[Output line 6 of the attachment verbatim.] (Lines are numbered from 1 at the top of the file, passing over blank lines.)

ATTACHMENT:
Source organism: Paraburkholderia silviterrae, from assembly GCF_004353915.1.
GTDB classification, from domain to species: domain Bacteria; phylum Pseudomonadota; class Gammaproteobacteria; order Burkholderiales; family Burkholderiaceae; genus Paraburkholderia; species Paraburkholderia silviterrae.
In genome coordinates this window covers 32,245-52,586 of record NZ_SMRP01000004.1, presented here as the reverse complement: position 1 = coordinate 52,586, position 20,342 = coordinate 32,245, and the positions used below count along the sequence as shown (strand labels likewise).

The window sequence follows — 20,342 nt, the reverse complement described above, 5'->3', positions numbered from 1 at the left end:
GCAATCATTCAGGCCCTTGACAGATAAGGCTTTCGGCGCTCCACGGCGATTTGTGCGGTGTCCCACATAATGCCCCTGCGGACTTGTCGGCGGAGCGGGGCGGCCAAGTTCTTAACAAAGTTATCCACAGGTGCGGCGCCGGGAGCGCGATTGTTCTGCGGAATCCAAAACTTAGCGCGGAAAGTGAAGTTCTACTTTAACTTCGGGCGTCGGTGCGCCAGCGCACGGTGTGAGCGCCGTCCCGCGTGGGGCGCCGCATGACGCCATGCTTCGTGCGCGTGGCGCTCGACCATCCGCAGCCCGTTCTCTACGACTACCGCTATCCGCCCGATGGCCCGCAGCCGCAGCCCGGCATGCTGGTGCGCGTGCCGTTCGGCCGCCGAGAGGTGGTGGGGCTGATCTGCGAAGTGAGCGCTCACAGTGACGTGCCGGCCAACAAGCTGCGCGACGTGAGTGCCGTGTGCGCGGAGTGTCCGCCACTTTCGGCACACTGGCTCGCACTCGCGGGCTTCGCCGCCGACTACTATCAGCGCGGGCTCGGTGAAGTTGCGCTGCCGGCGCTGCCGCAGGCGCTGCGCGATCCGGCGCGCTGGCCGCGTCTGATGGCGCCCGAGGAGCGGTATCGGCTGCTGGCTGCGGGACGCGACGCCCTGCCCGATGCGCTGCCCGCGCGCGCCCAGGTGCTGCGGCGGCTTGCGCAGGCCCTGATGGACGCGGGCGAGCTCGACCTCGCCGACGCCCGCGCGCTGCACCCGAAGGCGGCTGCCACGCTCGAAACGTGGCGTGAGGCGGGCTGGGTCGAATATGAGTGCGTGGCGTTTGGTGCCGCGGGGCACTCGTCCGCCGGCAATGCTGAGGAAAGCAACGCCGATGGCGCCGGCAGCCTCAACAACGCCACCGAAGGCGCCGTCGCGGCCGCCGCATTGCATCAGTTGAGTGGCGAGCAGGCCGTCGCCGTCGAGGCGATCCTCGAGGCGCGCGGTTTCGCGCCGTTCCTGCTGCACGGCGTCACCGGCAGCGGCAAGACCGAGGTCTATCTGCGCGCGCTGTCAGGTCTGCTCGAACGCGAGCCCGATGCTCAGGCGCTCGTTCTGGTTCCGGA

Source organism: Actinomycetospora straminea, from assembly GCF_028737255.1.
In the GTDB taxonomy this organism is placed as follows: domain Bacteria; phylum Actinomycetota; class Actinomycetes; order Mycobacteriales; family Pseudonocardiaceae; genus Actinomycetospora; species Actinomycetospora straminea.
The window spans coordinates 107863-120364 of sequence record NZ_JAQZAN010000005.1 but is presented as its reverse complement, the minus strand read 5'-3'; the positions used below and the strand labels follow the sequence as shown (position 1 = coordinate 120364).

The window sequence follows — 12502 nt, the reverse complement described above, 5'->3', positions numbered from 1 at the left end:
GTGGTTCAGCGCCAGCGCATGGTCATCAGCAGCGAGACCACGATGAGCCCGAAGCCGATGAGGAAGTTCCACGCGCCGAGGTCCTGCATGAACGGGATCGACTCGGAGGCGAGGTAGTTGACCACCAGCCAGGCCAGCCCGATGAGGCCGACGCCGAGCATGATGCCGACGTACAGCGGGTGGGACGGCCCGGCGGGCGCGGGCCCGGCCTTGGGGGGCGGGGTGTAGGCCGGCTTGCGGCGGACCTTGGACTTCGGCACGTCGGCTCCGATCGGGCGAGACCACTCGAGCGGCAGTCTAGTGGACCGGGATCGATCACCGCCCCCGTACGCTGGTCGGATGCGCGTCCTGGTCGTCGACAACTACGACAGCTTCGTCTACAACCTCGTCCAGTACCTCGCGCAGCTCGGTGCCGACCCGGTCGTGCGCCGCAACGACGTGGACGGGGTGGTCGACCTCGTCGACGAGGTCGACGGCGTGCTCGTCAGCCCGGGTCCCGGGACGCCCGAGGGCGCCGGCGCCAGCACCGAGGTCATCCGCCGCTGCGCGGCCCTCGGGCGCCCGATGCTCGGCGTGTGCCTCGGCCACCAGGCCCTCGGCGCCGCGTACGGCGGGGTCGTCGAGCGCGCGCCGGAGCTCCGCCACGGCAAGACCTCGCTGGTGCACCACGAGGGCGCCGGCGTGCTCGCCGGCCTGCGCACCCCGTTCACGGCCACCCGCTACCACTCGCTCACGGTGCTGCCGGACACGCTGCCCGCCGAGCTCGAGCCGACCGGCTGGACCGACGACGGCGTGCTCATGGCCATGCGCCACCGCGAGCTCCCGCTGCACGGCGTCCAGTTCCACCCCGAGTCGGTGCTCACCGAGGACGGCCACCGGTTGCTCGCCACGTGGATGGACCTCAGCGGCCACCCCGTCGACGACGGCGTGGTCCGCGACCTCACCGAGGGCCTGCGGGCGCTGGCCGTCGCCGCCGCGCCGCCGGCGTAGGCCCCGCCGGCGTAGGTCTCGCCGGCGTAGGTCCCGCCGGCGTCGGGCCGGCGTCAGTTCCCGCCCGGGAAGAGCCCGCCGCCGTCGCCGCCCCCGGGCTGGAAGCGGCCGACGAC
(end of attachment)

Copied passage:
Source organism: Actinomycetospora straminea, from assembly GCF_028737255.1.